Monday, November 25, 2002

NZ pundit discusses the results of the BBC's competition to find the ten greatest (and then the greatest) Briton of all time. I watched the program on the BBC last night where they counted the votes, and the proponents of each of the top ten who put the programs together had a debate.

They cut it down to the last three and got Churchill, Brunel and Diana. They then asked the proponents of the other seven which out of the three they would vote for. (Most went for Churchill). However, I was struck by the comments of Fiona Shaw, who was the proponent for Shakespeare. Firstly she said something along the lines of "I am sad not so much about what Shakespeare missed out on than I am about what the voters missed out on". Then, when asked to choose from the remaining three, she said that "There is no way I am voting for Bob the Builder" (ie Brunel) with this amazing tone of contempt, before voting for, of all people, Diana. I had almost forgotten how patronising and wilfully ignorant British arts types can be.

When I first heard of the contest, I thought it would be between Shakespeare, Newton, and Darwin. On the others, I am a great admirer of Brunel, but number 2 is too high. As for the others, Elizabeth I deserves a high place, but most of the others don't quite compare with the three above. (Diana and John Lennon are ridiculous). As for Churchill, he is problematic. The British revere him, but I am an Australia. I see the second world war from a more Pacific perspective than do the British. I also am more conscious of what happened at Gallipoli, and he did once describe Australians as coming from "bad stock". That said, everything the British revere him for is actually true. He was the man for the hour, and if he had not been there Britain may well have given in or done a deal with the Nazis.

As for people who are not in the top ten, the 20th century person I feel the absence of the most is Alan Turing, who played an enormous part in winning the second world war, and was the key figure in inventing the computer (which is the key invention of the second half of the 20th century). Turing is scandalously underappreciated in his own country. That said, if you look at the list of the top 100, he is at number 21, which is I suppose reasonably higher, although he deserves to be higher.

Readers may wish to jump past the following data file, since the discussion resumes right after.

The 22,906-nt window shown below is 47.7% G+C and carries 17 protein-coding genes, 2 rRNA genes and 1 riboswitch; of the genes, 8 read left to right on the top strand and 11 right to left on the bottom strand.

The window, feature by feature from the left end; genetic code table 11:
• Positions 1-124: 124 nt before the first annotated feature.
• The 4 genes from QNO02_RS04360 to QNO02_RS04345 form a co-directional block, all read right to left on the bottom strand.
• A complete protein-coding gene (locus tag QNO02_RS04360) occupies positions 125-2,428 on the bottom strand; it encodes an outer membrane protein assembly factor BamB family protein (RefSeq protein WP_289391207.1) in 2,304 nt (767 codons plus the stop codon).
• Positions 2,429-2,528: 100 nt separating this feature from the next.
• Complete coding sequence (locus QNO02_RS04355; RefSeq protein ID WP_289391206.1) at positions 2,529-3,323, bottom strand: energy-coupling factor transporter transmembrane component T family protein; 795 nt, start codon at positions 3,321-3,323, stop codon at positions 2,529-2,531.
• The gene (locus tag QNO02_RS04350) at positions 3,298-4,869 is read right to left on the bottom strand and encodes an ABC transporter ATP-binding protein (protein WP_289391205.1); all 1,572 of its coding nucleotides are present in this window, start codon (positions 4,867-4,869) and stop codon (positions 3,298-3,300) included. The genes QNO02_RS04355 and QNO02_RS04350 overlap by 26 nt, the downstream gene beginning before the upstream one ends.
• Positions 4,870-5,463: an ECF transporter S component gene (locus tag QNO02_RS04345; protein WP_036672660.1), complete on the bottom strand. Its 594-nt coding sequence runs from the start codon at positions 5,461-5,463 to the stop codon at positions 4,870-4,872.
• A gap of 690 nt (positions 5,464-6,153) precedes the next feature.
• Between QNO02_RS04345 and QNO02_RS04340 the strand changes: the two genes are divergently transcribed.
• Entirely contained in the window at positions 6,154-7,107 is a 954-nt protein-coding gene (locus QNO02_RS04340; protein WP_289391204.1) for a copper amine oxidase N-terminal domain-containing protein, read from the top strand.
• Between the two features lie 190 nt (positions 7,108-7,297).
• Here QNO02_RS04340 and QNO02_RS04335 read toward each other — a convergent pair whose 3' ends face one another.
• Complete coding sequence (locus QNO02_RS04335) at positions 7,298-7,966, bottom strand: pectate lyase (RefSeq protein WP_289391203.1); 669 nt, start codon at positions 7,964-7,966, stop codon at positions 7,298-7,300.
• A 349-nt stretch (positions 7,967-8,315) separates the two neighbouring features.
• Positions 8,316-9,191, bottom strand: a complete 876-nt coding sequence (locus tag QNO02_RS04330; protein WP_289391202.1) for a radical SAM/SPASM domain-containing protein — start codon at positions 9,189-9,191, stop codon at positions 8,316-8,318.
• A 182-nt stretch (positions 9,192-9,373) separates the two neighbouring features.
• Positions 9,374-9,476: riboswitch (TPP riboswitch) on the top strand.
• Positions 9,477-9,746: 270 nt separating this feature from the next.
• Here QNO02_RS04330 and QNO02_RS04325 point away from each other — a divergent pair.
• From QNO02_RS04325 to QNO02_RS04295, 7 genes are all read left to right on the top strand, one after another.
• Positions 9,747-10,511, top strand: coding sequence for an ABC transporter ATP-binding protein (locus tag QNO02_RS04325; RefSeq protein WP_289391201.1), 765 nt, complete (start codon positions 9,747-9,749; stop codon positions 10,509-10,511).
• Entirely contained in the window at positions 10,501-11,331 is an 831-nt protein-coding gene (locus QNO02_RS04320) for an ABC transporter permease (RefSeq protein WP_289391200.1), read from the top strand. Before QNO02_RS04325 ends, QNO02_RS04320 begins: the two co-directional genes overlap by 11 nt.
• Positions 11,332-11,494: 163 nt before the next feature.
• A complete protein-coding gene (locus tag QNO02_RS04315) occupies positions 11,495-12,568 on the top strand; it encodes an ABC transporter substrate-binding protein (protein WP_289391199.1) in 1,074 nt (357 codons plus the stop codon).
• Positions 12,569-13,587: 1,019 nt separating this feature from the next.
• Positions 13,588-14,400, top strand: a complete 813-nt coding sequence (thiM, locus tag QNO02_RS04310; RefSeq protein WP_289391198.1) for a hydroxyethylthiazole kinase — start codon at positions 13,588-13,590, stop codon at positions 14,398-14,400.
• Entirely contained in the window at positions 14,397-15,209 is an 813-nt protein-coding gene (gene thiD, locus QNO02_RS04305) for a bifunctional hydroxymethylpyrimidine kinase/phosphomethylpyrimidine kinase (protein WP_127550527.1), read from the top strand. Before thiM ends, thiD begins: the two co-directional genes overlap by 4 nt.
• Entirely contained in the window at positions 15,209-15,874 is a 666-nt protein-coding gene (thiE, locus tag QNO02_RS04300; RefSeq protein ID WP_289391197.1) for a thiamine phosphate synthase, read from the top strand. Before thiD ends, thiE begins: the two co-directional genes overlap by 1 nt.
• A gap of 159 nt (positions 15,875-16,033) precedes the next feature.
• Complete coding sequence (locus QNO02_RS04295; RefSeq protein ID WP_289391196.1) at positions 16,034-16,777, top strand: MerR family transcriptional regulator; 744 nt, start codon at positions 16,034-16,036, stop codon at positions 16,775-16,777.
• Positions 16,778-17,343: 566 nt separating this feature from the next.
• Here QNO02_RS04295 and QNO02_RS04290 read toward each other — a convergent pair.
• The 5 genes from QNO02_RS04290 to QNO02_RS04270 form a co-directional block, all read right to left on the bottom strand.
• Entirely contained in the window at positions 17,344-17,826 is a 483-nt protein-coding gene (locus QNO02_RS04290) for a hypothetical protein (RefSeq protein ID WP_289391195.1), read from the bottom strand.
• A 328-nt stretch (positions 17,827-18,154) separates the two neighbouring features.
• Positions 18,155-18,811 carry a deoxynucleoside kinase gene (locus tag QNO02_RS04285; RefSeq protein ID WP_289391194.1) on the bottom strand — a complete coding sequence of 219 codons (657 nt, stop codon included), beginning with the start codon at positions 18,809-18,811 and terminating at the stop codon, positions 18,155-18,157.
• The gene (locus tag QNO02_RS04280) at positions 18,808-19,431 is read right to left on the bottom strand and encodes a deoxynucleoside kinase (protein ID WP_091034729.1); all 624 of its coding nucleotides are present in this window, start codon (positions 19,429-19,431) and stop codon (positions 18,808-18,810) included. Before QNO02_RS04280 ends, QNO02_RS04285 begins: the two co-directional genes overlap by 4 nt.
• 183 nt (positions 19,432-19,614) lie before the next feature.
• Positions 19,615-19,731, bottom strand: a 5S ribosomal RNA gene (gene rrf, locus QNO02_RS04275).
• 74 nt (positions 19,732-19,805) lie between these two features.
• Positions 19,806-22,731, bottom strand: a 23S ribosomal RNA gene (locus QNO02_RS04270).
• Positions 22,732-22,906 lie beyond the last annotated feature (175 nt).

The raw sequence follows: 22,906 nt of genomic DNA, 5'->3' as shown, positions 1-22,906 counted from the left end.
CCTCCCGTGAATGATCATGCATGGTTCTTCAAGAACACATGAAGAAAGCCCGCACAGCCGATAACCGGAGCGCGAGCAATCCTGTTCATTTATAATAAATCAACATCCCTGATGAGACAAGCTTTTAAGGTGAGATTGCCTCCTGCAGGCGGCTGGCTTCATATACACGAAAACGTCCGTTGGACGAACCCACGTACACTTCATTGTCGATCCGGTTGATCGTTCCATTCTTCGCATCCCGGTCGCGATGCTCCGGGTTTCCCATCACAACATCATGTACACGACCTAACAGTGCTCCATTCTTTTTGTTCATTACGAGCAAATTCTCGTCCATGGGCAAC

On that list of the top 100, I have to take issue with James Clerk Maxwell being at number 91. The British, and even the Scots, fail to appreciate the greatness of this man. Newtown got the laws of gravity and motion right, and Maxwell got Electricity and Magnetism, a comparable achievement. (That said, Newton started with less and also invented calculus along the way). Certainly he belongs higher than 91. Hawking certainly does not belong as high as at 25. He is there for celebrity as much as science, I think.

Okay, so who do I think should win? Shakespeare made the greatest contribution to British culture and the English language, but Newton and Darwin revolutionised the way we look at the entire world and/or universe. Five years ago, I would have voted for Newton. However, as the years go by, the importance of the revolution unleashed by Darwin becomes greater and greater. Physics used to see itself as the foremost of sciences. The interesting stuff is today happening in computing (further reasons for promoting Turing) and biology. In the end I have to go for Darwin.

(My education makes me a scientist, and as much as anything a physicist. I suspect you can tell).

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